But yeah, he screwed up. I’m just glad it was mercifully short.
Dan: I actually viscerally pulled back from the book from the “Thoughts and Prayers” being carved into the bullets. I love Tom Taylor, I truly do so this isn’t me jumping on the hate bandwagon but I do need to be critical of this. A lot of things in his books are said to be eye catching so people can take a screenshot and put it online. Which in most cases, I just see as him wanting to write these characters. He loves having scenes together where big things like Batman calling Dick his son can happen so people have that. This school shooter thing on the other hand felt as if he was really trying to say something just to say something. It felt more hollow than anything he has ever done.
Nothing about the scene felt natural in the slightest. It felt like the entire scene was only in the book to become a clickbait headline. The phrase “thoughts and prayers” is thrown around a lot in the US when the tragedy cycle begins. More than anything, I want the US to actually believe gun control is needed and while I don’t love the plateau of Ts and Ps but its all some people can say.
My partner is a teacher in a high school. Every single day she leaves for work, I worry it will be the last time I see her because schools keep having shootings nearly every week. Teachers don’t go into the profession for anything other than the want to teach and make the world a better place through enlightenment. They aren’t paid well, they aren’t respected, and they are now in constant danger. What else is there to say after tragedies like these? All people know how to do is give their “thoughts and prayers” which is more than doing nothing. Sure, everyone should be advocating for gun control! 100% they should be but sometimes in the moment all you know how to do is to send your heart in that way.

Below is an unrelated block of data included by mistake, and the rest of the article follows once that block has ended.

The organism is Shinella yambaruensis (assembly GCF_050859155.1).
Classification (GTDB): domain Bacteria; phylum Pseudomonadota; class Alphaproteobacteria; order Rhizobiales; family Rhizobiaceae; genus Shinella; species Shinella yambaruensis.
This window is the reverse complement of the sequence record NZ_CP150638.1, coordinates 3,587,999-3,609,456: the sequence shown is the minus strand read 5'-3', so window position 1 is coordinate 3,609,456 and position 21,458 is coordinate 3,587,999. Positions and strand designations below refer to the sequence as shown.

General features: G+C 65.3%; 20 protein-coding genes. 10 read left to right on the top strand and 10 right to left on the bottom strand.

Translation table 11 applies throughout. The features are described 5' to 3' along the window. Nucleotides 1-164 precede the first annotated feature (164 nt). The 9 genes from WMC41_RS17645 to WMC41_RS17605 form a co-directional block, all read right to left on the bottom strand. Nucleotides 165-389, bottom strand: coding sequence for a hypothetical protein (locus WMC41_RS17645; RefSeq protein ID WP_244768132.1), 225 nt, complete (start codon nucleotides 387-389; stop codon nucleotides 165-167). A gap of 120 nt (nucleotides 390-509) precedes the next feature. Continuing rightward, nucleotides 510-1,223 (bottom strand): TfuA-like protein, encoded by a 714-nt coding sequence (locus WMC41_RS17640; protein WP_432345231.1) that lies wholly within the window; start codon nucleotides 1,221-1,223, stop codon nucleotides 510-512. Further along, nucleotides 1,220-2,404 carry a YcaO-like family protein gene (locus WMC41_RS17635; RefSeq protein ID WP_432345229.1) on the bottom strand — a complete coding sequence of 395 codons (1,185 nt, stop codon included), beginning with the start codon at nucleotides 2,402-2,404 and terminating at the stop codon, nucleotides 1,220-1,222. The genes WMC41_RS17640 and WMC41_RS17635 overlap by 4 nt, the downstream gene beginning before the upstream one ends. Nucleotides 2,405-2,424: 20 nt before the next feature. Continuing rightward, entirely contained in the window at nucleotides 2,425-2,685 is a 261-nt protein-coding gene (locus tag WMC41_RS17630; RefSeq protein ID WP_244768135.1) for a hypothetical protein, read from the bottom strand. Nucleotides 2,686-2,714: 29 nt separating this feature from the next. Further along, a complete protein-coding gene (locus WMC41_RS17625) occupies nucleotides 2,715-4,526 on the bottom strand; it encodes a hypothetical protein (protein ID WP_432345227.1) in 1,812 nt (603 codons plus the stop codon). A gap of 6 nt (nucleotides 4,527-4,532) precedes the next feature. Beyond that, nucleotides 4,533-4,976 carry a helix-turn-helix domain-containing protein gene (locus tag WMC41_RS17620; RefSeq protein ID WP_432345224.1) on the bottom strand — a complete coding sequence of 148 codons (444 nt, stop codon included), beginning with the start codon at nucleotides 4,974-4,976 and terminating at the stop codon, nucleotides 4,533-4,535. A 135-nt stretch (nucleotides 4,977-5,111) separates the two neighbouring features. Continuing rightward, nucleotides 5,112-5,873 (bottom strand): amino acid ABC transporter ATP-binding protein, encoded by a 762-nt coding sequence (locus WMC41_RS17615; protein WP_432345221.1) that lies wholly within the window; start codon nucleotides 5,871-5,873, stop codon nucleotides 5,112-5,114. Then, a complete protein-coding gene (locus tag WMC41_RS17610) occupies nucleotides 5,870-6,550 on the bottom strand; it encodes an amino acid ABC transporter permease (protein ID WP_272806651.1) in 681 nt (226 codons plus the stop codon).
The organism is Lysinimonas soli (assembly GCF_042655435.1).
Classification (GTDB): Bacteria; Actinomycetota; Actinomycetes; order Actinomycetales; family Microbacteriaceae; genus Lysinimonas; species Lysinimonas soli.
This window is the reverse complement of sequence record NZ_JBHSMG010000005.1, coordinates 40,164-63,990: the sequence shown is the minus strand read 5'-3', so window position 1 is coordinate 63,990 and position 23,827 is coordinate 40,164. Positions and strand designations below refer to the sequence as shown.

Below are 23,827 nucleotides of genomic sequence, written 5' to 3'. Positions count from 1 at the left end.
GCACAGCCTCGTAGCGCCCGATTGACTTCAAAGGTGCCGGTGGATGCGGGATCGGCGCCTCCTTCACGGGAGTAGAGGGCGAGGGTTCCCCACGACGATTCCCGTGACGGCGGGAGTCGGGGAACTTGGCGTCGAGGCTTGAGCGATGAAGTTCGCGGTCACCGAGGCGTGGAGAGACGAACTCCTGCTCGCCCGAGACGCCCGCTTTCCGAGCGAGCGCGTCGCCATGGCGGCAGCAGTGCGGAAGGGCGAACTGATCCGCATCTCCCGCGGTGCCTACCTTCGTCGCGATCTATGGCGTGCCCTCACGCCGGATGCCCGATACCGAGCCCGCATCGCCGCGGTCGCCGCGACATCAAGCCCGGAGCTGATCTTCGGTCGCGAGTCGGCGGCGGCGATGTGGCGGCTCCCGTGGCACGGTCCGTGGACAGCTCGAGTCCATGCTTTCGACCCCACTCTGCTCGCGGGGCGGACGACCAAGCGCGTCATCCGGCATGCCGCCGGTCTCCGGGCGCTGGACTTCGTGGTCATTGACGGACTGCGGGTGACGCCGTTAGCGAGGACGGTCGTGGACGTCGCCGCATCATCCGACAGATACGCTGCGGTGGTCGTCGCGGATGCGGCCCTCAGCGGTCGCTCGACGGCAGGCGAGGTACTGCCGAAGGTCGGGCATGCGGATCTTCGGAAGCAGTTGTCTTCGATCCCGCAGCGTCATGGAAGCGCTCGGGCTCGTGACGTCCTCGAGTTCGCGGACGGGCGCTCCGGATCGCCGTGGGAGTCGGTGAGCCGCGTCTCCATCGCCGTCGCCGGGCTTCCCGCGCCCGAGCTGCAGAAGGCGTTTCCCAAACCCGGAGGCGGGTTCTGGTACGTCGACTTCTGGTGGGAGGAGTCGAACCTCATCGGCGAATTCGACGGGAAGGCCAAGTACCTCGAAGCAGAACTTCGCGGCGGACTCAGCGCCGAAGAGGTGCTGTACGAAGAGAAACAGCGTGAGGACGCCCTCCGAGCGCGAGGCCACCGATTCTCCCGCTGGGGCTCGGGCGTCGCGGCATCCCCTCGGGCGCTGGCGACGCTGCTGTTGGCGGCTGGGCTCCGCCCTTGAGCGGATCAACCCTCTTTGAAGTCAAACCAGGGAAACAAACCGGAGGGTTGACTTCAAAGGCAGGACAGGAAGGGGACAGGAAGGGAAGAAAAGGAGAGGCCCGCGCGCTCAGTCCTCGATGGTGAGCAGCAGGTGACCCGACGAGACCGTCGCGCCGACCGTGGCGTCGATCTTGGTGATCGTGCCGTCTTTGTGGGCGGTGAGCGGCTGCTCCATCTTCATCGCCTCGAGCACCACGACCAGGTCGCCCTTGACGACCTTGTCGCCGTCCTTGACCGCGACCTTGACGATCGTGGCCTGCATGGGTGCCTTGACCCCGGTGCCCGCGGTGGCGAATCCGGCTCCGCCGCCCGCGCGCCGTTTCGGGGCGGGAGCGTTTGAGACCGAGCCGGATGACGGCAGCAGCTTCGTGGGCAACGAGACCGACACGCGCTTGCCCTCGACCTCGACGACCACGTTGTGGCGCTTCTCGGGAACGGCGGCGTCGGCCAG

I am glad Tom wants to say something, I really am. But this was just bad writing and just felt like a poor attempt at saying something politically that made me question if I even want to keep reading the series. If you are going to say something, at least find the right way to do it instead of a cheap flaccid attempt like this.
Gabrielle: The first part of the book with the school shooter was astoundingly bad, in my opinion. Superman’s characterization in the next scenes also felt off to me, as I mentioned. But the other half of the book was actually great to me. Clark giving him the suit, and Jon’s actions regarding the refugees of Gamorra (And the set up for a Lex Luthor type villain with Gamorra’s president) were splendidly great. It makes the former part of the book even worse and unnecessary, but I hope something like that doesn’t happen again and I really think this can and will be great. Same as Jon, the book feels like it’s still looking for its own identity, and I hope it goes in the right track to find it.
Rook: In Action Comics, Aquaman said that Superman taking the Genesis fragment from Atlantis changes his dynamic with Clark. Does it change his dynamic with the rest of the world, as well? What are the implications of that?
David: First of all, a moment of silence for Sampere beginning his step away from Action. Christian Duce does good but god, if ever someone should have been there for 50 issues minimum.